$280 billion rides on the proposition that cryptocurrency is impregnable. Maybe it isn’t.
Call it the singularity. One day, maybe a decade from now, a message flashes across the internet: “Elliptic curves cracked!”
Elliptic curve cryptography, or ECC, is the foundation beneath bitcoin. Wouldn’t the discovery of a hole in this code destroy the currency—and take down any coin exchange?
I posed the question to Brian Armstrong, who co-founded and runs Coinbase, the largest U.S. crypto exchange. He can’t prove that there won’t be some mathematical shortcut compromising bitcoin keys. But he considers the risk low.
“Ten years in, there’s a ton of people who have looked at this code,” he answered, in an interview at the Coinbase headquarters in San Francisco. “It’s a hundred-billion-dollar bounty. So I think that scenario is very unlikely.”
Bitcoin plus the lesser currencies that compete with it amount to a $280 billion asset pile, a tempting target for bad guys. From bitcoin’s earliest days, hacks, cracks, hijacks, phishes, vishes, and social engineering have threatened it. So far the successful assaults on this industry have been around the edges; even the big heist at Mt. Gox did not kill cryptocurrency.
But what if thieves discover a fundamental vulnerability? It might be in the way the encryption works. It might be in the global network of computer nodes that track ownership of bitcoin. It might be in some aspect of crypto that no one is thinking much about.
Crypto players offer two answers to the question about cosmic risks. One is that the system might see an asteroid coming and take defensive measures. If bitcoin’s 11-year-old encryption proves to have a weak spot, the nodes could, by majority vote, move to a different protocol. They might be able to do this before any coins have been stolen. Alternatively, they could hark back to an earlier version of the blockchain that was in place before a theft; this is how the Ethereum chain partly undid some skulduggery involving the DAO venture capital fund.
The other answer, not entirely reassuring, is that a lot more than bitcoin is at stake. Says Philip Martin, head of security for Coinbase: “A core math problem? We’re talking the collapse of the internet.” Trillions of dollars course through electronic networks protected with encryption. So, for what it’s worth, in the digital apocalypse an implosion of bitcoin would be the least of our concerns.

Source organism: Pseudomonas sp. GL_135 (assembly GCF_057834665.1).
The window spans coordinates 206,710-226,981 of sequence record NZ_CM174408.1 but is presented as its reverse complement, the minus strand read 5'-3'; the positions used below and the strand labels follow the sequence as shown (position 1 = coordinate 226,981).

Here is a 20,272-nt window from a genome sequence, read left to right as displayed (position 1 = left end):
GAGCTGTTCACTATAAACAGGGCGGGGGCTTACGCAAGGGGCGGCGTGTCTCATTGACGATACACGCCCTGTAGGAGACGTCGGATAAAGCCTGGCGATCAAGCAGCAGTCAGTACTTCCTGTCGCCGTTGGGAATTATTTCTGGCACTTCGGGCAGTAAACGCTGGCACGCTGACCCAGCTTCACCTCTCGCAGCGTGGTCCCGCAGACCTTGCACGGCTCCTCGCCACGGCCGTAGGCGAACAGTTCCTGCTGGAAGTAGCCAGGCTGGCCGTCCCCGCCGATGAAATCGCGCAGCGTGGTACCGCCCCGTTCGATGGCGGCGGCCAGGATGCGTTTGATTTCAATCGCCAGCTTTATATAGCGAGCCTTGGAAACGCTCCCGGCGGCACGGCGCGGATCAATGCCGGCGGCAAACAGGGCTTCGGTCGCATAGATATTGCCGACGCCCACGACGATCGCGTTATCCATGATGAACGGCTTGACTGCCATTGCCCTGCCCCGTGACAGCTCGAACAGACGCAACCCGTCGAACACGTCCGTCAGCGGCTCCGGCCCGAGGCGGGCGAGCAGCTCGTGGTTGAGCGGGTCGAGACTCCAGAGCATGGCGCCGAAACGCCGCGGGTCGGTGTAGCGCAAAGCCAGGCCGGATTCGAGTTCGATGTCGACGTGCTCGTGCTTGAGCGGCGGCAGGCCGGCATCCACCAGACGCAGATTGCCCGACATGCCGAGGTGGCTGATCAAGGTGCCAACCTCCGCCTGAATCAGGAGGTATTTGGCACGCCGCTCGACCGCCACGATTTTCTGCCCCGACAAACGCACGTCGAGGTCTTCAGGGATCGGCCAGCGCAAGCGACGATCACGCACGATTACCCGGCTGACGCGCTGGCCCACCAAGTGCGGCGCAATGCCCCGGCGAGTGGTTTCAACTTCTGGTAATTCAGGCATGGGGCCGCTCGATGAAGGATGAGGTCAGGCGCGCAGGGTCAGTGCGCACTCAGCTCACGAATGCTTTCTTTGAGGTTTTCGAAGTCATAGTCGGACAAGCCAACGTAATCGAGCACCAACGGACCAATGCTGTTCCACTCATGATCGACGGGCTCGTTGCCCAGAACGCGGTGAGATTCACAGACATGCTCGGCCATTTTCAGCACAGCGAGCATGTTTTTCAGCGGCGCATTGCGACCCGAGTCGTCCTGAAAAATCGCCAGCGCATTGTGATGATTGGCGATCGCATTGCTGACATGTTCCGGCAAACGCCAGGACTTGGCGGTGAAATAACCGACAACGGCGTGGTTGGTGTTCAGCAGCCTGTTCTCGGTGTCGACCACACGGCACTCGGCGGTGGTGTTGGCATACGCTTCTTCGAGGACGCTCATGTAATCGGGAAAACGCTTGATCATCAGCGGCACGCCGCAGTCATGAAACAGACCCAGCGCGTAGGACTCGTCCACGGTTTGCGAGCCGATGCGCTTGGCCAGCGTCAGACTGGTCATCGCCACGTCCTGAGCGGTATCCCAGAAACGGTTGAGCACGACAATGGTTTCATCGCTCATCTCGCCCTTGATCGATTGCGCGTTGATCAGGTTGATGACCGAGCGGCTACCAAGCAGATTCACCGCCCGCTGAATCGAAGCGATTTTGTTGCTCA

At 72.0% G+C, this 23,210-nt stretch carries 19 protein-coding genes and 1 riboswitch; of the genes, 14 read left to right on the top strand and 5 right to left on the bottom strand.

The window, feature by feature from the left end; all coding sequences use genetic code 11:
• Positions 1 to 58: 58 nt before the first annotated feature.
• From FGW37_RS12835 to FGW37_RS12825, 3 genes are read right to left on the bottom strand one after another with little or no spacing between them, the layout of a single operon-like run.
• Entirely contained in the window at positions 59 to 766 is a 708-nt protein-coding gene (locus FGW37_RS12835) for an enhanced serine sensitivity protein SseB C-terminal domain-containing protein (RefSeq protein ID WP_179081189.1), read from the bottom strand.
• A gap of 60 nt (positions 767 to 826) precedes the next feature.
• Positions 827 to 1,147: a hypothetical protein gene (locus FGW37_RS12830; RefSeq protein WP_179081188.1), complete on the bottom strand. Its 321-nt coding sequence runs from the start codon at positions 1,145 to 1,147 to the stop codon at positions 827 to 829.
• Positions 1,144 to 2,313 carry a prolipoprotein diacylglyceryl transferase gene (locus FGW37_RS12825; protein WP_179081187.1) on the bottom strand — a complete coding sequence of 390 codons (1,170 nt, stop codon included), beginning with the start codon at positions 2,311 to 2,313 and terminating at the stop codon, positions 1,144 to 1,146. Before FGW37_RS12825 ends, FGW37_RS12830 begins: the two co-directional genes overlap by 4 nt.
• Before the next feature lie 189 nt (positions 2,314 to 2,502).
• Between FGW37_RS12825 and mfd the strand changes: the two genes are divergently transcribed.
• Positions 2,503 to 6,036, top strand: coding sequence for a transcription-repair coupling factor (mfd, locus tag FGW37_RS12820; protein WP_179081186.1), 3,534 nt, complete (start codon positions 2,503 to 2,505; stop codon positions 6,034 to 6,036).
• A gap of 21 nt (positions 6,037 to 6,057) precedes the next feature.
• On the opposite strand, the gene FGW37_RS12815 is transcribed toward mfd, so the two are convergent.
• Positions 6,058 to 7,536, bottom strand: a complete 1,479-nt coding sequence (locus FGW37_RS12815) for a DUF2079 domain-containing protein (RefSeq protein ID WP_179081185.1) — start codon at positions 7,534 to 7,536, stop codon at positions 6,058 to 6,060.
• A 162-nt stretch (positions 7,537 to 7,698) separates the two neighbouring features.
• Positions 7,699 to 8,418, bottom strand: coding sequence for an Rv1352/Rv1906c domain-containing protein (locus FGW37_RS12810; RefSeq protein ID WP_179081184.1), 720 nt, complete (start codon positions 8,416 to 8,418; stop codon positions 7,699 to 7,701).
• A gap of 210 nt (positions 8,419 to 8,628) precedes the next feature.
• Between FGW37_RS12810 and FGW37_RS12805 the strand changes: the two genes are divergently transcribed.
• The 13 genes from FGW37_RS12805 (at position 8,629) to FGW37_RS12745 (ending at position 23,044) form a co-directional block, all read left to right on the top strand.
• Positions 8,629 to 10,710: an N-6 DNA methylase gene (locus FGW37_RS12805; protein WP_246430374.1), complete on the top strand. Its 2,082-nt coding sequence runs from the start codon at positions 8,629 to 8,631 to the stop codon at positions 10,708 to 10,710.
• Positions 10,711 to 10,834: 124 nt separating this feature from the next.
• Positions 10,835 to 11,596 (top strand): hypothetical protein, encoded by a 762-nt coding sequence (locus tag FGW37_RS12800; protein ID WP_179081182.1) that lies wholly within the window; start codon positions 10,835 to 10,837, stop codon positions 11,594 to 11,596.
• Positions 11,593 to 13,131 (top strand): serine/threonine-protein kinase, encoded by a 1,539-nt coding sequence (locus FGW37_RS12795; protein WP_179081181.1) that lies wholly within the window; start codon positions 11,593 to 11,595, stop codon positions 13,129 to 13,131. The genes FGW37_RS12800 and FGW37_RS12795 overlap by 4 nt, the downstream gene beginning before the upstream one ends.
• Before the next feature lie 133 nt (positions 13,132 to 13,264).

Let’s now consider some of the weaknesses that envelop digital currency.
Once upon a time Sony used elliptic curves to protect its PlayStation. In order to run, a game would have to provide a digital signature constructed from Sony’s secret key, the same kind of key that protects your bitcoin. The signature routine uses, as one of its inputs, a different randomly chosen number for each validating signature.
Sony goofed, recycling the same number. It turns out that this enabled anyone possessing two legitimate games and a knowledge of high-school algebra to compute the secret key and run pirated games. Andrea Corbellini, a cryptographer who has explained the flaw, speculates that Sony might have been inspired by this Dilbert cartoon.
You might think that all such potholes were found long ago and repaired. But no. Recently the National Security Agency reported on a flaw in a Microsoft browser that made a mistake in delivering the digital signatures that verify websites as legitimate. ECC calls for using a specific starting point. The flaw enabled a website to slip in a different point. With just the right substitute, a malicious site could have forged a signature and stolen the password for your bank account.
Microsoft quickly patched the hole. But it makes you wonder. Could there be other holes in some or all of the software used to hold and transfer virtual currencies?
Crypto managers are on guard. Says Martin, the Coinbase security guy: “I am much more scared of an implementation flaw in a library than I am of a flaw in the underlying math.”
Some bitcoin owners, trying to manage their own coin wallets, have made the same mistake Sony did with its game console. Writes one security expert: “A lot of Russian bitcoin hackers have coded bots to automatically grab coins from vulnerable addresses.” Presumably you have nothing to worry about if you hire experts to manage your wallet.
A crook doesn’t have to know algebra to steal bitcoin. Good acting might do it.
Jamie Armistead is a vice president at Early Warning, the bank consortium that runs the Zelle payments network. Is there a risk that someone will crack the encryption that protects the money coursing through Zelle? Answers Armistead: “It’s not hacking” that keeps him awake at night. “It’s phishing, like the false email to the corporate treasurer.”
Vishing, a variant of phishing involving voice commands, is a security risk. So is device hijacking, in which the thief gets control of your smartphone account. So are all manner of man-in-the-middle attacks, the electronic version of a football pass interception. Cybersecurity engineers constantly update communication protocols to prevent that. They can barely keep up.